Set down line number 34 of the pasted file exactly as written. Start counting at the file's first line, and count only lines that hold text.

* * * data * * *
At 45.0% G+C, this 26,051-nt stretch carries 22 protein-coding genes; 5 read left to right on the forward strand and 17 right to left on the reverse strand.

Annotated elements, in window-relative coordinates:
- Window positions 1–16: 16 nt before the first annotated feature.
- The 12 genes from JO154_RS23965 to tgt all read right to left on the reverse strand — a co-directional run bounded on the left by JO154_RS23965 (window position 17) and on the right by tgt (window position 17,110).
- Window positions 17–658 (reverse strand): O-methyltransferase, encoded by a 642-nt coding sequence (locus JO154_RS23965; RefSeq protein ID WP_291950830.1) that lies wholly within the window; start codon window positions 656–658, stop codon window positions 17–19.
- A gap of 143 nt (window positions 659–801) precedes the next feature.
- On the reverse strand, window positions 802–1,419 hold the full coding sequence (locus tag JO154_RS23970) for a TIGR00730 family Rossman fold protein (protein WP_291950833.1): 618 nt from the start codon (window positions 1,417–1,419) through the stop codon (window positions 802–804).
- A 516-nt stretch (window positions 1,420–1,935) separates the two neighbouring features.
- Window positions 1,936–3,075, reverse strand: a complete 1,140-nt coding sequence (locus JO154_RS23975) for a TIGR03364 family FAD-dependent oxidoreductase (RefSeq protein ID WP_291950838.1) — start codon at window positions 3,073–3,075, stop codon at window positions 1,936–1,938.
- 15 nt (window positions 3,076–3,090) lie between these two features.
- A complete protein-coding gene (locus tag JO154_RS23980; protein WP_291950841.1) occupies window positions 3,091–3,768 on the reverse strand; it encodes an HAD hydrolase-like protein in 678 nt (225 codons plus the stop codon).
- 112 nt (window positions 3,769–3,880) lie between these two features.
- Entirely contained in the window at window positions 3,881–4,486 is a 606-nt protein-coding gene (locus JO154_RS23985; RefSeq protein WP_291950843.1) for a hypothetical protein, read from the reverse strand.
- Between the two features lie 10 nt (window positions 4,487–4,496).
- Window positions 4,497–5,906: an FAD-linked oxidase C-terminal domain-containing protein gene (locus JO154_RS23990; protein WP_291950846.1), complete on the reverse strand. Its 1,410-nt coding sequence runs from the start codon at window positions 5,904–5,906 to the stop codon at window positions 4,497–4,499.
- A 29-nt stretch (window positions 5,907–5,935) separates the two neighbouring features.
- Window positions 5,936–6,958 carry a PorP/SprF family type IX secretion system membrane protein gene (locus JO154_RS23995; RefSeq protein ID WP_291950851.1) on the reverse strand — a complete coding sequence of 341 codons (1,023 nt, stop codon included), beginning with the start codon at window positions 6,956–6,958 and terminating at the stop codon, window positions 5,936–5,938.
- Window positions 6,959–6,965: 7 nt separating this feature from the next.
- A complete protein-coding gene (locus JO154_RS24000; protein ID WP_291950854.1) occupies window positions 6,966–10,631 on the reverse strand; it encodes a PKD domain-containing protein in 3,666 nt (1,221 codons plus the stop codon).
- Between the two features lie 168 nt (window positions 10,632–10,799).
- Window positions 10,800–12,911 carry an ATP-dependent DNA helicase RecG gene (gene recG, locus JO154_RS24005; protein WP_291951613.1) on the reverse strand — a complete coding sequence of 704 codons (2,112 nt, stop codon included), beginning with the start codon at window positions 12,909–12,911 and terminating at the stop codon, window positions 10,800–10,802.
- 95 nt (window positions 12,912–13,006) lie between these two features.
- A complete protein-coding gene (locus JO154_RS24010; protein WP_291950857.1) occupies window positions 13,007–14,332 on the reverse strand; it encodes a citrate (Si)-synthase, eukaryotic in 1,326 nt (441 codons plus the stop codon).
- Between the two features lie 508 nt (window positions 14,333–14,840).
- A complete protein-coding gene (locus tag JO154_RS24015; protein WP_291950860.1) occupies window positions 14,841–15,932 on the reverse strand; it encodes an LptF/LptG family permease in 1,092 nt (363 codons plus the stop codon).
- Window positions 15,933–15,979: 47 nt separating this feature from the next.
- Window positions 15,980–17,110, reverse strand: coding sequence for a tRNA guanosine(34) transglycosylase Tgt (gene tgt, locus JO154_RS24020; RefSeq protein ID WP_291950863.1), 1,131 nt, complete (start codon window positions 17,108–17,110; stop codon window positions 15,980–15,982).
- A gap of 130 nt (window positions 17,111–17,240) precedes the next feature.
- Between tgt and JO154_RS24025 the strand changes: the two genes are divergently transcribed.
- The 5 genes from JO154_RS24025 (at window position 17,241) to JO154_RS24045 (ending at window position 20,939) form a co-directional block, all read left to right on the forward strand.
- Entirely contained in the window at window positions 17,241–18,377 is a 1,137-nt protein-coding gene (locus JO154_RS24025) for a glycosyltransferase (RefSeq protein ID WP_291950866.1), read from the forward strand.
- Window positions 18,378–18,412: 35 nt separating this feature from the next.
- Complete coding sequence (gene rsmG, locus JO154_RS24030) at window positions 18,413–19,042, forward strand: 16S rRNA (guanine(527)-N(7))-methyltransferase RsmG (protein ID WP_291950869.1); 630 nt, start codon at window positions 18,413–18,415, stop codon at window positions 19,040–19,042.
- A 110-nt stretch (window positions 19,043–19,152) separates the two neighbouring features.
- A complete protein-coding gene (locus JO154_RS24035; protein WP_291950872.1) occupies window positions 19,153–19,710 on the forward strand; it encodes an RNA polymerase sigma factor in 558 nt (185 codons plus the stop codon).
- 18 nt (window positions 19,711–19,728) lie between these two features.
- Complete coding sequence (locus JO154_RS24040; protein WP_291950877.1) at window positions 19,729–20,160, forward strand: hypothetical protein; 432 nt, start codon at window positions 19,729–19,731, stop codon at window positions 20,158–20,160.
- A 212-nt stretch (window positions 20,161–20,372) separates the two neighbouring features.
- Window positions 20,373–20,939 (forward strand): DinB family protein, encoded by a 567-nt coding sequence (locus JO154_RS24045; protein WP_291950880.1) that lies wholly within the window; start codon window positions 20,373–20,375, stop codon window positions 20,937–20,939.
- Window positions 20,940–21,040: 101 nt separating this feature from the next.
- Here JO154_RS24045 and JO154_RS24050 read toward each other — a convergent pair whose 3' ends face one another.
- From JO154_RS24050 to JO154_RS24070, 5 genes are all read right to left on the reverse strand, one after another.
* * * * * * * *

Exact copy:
- A 110-nt stretch (window positions 19,043–19,152) separates the two neighbouring features.